WH Smith’s results: good news or bad for UK publishing?
WH Smith PLC today announced preliminary results for the year ending 31 August 2011. The top-line (i.e. revenue) is down, from £1312 m to £1273 m. But a reduction in costs has enabled the group to increase the bottom line (i.e. operating profit), at least in nominal terms (from £89 m to £93 m).
WH Smith is such a long-established, conservative, part of the industry and most of its stores stock such a narrow range of titles that it’s easy to overlook its importance. The story of indie booksellers is more evocative and generates richer personal narratives and so tends to gain more column inches and word-of-mouth news. Yet for many people in the UK WH Smith is the local bricks-and-mortar book retailer. And the chain has a symbolic importance in maintaining the presence of book retailing on the high street. In short, WH Smith still matters to publishing.
Looked at in more detail, the latest results seem to be a case of good news, bad news, and good news for the book industry.
The first tranche of the good news is that the group remains in profit (and continues to generate cash). The operating profit of the group’s High Street division (which includes book retailing) was up, as was the gross profit margin on books.
The bad news is that it is far from clear that WH Smith’s profitability is sustainable. It is being driven by cost reduction – specifically, reduction in cost of sales. There is a limit to how long one can continue to increase profits in that way. Eventually, WH Smith has to find a way to increase revenue. Moreover, books emerge as a relatively weak part of the operations. While operating profit of the Travel division was up 8%, in the High Street division it grew by only 2% and like-for-like sales for books were down.
On e-books the group’s press release comments that WH Smith has “continued to develop [its] presence in the growing eBooks market”. This is such a vague comment that I take it to mean “We’re not making much money out of e-books”. Indeed, the presentation released by the group to accompany the results indicates that though sales of e-books are growing (mainly in the academic and textbook sectors), they remain a small part of the overall book business.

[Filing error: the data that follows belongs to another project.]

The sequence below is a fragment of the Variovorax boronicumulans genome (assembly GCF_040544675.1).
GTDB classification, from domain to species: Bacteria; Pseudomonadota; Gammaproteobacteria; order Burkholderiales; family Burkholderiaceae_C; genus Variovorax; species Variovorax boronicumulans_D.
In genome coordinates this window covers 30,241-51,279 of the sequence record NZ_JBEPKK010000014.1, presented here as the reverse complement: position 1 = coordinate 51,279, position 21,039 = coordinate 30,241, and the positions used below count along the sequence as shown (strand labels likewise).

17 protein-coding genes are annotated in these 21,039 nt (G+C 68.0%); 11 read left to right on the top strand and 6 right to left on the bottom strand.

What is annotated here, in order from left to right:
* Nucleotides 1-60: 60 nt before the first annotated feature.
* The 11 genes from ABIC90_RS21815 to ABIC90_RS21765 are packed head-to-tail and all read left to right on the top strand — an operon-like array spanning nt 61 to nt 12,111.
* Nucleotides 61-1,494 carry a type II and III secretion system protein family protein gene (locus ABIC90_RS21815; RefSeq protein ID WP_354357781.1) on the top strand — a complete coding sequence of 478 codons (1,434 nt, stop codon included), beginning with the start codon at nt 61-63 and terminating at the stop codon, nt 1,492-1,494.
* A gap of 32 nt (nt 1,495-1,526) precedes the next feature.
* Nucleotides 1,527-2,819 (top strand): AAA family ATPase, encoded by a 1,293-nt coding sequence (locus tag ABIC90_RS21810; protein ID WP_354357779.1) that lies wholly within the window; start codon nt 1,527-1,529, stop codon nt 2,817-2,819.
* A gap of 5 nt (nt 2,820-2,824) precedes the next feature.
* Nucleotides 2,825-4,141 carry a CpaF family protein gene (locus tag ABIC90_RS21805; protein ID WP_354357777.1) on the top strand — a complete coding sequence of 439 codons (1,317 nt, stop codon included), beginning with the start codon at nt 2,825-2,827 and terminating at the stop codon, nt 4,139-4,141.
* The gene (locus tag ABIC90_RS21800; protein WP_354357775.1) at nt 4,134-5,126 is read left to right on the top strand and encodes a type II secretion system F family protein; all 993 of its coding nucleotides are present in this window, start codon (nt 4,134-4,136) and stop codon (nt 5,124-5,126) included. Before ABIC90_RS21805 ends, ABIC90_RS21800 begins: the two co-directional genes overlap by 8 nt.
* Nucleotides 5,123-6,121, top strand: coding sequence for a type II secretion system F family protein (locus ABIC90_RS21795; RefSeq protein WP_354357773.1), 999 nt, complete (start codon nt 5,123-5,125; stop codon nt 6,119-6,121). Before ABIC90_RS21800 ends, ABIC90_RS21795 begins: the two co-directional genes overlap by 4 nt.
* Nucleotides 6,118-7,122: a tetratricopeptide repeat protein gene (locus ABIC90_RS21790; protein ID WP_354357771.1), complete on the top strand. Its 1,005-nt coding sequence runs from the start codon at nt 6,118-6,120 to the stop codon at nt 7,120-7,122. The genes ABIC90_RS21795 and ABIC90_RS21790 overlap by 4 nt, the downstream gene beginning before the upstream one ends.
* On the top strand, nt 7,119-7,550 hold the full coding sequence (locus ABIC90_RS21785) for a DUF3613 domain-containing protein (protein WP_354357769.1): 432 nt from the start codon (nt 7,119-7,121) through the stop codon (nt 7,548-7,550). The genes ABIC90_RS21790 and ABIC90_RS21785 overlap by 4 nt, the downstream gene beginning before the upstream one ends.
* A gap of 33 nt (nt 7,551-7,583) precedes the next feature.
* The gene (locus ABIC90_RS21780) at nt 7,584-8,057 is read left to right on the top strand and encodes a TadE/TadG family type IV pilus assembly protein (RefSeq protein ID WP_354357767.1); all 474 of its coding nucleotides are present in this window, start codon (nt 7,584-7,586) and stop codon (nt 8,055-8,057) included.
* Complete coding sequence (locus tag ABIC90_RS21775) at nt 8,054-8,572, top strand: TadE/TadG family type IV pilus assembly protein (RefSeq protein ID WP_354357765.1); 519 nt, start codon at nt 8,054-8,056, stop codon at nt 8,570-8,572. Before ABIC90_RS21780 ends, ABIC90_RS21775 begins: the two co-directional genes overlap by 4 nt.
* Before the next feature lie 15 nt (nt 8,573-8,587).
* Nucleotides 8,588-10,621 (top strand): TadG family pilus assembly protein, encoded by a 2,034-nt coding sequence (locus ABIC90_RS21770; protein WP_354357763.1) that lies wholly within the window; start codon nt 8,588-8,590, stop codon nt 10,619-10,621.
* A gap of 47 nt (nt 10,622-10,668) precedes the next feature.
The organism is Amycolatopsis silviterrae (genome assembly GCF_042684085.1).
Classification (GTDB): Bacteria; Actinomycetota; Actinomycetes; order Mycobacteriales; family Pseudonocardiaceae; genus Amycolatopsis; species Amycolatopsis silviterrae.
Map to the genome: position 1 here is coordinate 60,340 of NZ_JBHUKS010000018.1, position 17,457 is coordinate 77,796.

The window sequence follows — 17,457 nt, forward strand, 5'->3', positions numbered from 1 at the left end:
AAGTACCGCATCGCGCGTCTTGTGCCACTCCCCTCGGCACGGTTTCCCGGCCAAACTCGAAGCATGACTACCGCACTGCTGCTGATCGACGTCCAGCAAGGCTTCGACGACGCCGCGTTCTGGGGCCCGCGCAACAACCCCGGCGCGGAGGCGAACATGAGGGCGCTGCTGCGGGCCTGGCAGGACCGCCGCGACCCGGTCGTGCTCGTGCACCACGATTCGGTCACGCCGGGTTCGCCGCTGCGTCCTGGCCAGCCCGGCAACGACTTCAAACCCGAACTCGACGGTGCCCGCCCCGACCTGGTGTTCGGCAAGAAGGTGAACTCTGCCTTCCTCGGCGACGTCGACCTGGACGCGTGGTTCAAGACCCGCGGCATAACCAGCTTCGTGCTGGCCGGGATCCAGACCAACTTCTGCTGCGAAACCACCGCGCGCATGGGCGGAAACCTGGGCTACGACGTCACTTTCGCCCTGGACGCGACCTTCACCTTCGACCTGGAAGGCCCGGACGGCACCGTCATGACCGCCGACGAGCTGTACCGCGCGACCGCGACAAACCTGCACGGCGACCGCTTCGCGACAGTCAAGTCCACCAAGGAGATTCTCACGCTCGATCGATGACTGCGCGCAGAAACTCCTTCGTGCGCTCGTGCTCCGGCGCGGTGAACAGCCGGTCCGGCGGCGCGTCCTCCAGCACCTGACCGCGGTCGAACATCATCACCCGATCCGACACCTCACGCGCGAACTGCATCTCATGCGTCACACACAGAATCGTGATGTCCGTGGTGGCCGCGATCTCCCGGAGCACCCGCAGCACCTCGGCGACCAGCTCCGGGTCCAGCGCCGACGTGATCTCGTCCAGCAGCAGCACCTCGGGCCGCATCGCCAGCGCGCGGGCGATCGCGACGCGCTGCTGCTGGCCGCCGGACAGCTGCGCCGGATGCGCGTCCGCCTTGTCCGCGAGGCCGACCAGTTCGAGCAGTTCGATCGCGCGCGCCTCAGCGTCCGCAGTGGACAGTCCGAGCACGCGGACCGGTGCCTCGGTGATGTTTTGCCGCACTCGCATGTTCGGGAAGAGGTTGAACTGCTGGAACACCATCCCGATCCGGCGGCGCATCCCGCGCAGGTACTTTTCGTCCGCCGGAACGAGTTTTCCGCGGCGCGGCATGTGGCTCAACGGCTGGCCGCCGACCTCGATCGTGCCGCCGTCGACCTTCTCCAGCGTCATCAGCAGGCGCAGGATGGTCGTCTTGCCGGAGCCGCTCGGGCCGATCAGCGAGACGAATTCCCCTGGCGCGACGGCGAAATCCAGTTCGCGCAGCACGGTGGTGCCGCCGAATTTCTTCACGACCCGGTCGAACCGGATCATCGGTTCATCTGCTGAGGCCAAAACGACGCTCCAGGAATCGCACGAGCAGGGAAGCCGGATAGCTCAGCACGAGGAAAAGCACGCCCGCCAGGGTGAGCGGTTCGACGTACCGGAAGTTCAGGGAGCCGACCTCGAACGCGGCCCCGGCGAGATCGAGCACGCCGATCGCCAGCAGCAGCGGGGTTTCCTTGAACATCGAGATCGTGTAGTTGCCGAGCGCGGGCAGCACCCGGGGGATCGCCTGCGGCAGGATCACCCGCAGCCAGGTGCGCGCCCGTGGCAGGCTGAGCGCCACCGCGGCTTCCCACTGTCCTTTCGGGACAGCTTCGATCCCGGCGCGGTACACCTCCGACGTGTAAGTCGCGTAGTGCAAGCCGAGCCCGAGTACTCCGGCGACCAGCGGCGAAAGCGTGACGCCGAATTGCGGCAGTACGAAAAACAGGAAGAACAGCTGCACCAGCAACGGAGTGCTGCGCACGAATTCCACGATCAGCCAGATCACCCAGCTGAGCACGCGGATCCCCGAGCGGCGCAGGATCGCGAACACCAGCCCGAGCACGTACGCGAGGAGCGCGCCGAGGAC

The further good news is that there are signs that WH Smith is perhaps now getting its act together on e-books. The company has teamed up with Kobo to launch low-cost e-book readers. Though techies may regard this news as unexciting, it is potentially important: precisely because WH Smith is not an avant-garde brand, it is understood by mainstream consumers. Deciding to buy an e-book reader and downloading e-books involves a degree of trust on the part of the consumer. (Though I’m an experienced e-book consumer, I still experience that anxious will-this-work-on-my-gadget-and-what-if-it-doesn’t-download-properly feeling). Perhaps the WE Smith brand will be found to have developed that trust sufficiently to build an e-book market for itself. Let’s hope so.
The central theme of this post is ‘boring-but-important’. On that note let me add one observation. WH Smith have for some time offered a ‘free delivery to store‘ option for purchases from its online bookstore. That’s always seemed to me a nice add-on – one that most other online retailers can’t offer. Yet so far as I can tell, they’re underwhelming at publicising the service. Whenever I’ve mentioned it in conversation, the response has been. “Oh, I didn’t know that”.